Some initial comments:
Coming up with deals and compromises will never be effective. The deals will always be disproportionate and will not cause a change in culture or a shift in consciousness, which is ultimately what is required. The solution cannot involve submitting to the mass hysteria of public outcry or the provocation of protest groups. These attempts are inherently aggressive; therefore, will only lead to more aggression and disunity. Political and diplomatic means are also useless, because mediators often have their own vested interest (or they’re simply disinterested) and cannot be held accountable for failed diplomacy.
The solution must be sustainable. The solution must be process based with the intent of building a self-sustaining mechanism that will not be lost with the passing of a generation. The solution must address the spiritual dimensions of the conflict. The solution must involve the active participation of institutions, communities, and individuals from both parties. The solution must draw the interest of foreign powers to the degree that they are intimately involved in the peace process, and this involvement must include the participation of foreign institutions, communities, and individuals. Finally, the solution must target the children and youth of both parties because, ultimately, lasting peace will depend on a dramatic shift in collective consciousness.
The Solution: step-by-step
Stage 1: The Multi-National Zero Toleration Treaty
It would be illegal for either party to make aggressive gestures toward the other side. Any party that fails to abide by this treaty would be sanctioned and tried by an International court. Continued disregard for this treaty would result in an economic and political shunning by world states, which would mean that the party concerned would no longer be recognized as a sovereign body.
Any civilian terrorists found making aggressive gestures towards the other party will be removed from their country, tried in a criminal court, and kept in a foreign prison until they have been effectively rehabilitated. The state will not be punished for the actions of civilian terrorists unless they can be unequivocally connected to the state.
Stage 2: Drawing of the lines
I will not go into detail regarding the West Bank, Golan heights, and Gaza because I don’t find myself knowledgeable enough to work out a proper map that would provide quality living for families on both sides. However, my concern here is that the children and families on both side of the border have equal access to agricultural land, water, trade routes, security, beautified landscapes, above standard living conditions, education, health, and all other basic human services. Historical, religious, and political issues should no longer be the basis upon which the map is drawn out. The whole purpose of this plan is to eliminate cross-border tensions altogether. Therefore, any issue of “ownership” and “belonging” is henceforth meaningless. What we’re aiming for is open movement between Palestinian and Israeli borders as well as strong cultural and economic ties. Any borders will only serve a jurisdictional role.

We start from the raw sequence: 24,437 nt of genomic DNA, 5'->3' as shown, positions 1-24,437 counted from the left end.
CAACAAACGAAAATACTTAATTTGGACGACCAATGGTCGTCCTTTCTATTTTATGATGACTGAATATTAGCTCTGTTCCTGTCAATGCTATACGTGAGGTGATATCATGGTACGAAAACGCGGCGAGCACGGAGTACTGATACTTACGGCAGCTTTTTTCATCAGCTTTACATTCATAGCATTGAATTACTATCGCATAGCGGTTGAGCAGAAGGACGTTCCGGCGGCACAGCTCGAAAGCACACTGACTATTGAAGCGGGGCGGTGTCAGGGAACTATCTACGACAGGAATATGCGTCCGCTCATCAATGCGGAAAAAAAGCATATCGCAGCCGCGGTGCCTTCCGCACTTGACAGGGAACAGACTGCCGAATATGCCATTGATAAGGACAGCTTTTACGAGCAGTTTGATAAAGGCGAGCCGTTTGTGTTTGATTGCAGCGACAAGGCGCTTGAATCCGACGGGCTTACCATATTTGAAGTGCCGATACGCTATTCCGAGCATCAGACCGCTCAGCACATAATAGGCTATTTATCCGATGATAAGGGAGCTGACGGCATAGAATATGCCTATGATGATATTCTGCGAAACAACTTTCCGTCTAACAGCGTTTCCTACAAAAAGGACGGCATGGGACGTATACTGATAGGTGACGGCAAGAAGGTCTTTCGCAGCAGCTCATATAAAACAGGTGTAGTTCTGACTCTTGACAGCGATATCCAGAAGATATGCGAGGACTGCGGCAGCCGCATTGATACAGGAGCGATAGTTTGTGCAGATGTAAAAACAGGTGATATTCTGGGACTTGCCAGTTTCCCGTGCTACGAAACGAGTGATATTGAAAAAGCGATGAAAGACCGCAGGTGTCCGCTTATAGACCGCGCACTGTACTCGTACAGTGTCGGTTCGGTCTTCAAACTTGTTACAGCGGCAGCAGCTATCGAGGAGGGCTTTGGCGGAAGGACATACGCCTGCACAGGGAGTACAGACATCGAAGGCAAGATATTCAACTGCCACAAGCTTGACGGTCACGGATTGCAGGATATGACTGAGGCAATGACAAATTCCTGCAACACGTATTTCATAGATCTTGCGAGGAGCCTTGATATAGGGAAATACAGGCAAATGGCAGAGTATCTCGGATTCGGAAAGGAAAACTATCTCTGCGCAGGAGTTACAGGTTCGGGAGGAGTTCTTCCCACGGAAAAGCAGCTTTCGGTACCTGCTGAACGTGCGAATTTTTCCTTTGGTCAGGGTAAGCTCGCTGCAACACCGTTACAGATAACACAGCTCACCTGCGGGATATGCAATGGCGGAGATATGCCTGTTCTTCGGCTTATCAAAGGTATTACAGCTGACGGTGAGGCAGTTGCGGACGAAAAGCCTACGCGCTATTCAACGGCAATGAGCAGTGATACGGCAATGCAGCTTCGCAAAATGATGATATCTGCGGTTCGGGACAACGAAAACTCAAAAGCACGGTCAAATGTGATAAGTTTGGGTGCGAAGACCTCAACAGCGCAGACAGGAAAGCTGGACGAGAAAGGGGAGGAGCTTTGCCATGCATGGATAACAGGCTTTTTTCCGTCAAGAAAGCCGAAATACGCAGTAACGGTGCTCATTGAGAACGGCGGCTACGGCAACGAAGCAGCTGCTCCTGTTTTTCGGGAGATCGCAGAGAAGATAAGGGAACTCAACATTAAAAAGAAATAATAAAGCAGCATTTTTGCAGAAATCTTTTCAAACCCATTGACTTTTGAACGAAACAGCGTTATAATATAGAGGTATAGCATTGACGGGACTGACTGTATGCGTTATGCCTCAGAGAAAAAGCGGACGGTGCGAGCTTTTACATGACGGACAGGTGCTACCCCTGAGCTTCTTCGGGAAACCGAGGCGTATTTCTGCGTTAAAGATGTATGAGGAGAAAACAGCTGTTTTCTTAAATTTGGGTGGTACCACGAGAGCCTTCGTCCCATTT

With a proper vision in place, the most reasonable area of land should be allocated to each state with each party responsible for the governance of its own people. Therefore, whether we return to pre 1948, 1967, or create some new design is irrelevant. I stress that historical factors need to be eliminated from the discussion because they will forever be the source of contention. The only solution is one that meets the basic needs of all families living on both sides of the border, and that can account for an ever-growing population. If that means that Israel needs to hire contractors from Dubai to build their state into the Mediterranean, than so be it.
If anyone has any proposals for a fair mapping of Israel and Palestine, please respond with your ideas.
Stage 3: Jerusalem becomes a Neutral Zone
The third stage involves making Jerusalem and its surrounding areas neutral. Under who’s jurisdiction? The International community. In who’s lifetime? Hell, I don’t know. Do you think that I expect anyone to accept any of this! I’m doing this for kicks. I’m a proud utopian with grand visions. It works for me. A healthy kick of grandiose utopianism is a great way to start your day! Try it.
Regardless, Jerusalem must become neutral. Anyone who chooses to live there must observe the laws and agreements of the International community.
Stage 4: Construction of the Jerusalem Peace Institute
Now we start on the real work. With the help of physicians from South America, Agriculturalists from Africa, Educationalists from North America and the South pacific, Architects and Engineers from Europe, Artists from the Middle east (poets, musicians, painters, as well as journalists and writers), and Scientists from Asia we will build an institute dedicated to the perpetuation of peace in the middle east. The infrastructure for the Institute will be built in Jerusalem (and surrounding area) with every consideration of Holy sites and historic/cultural properties. The money for the project will come from the solicited donations of people around the world.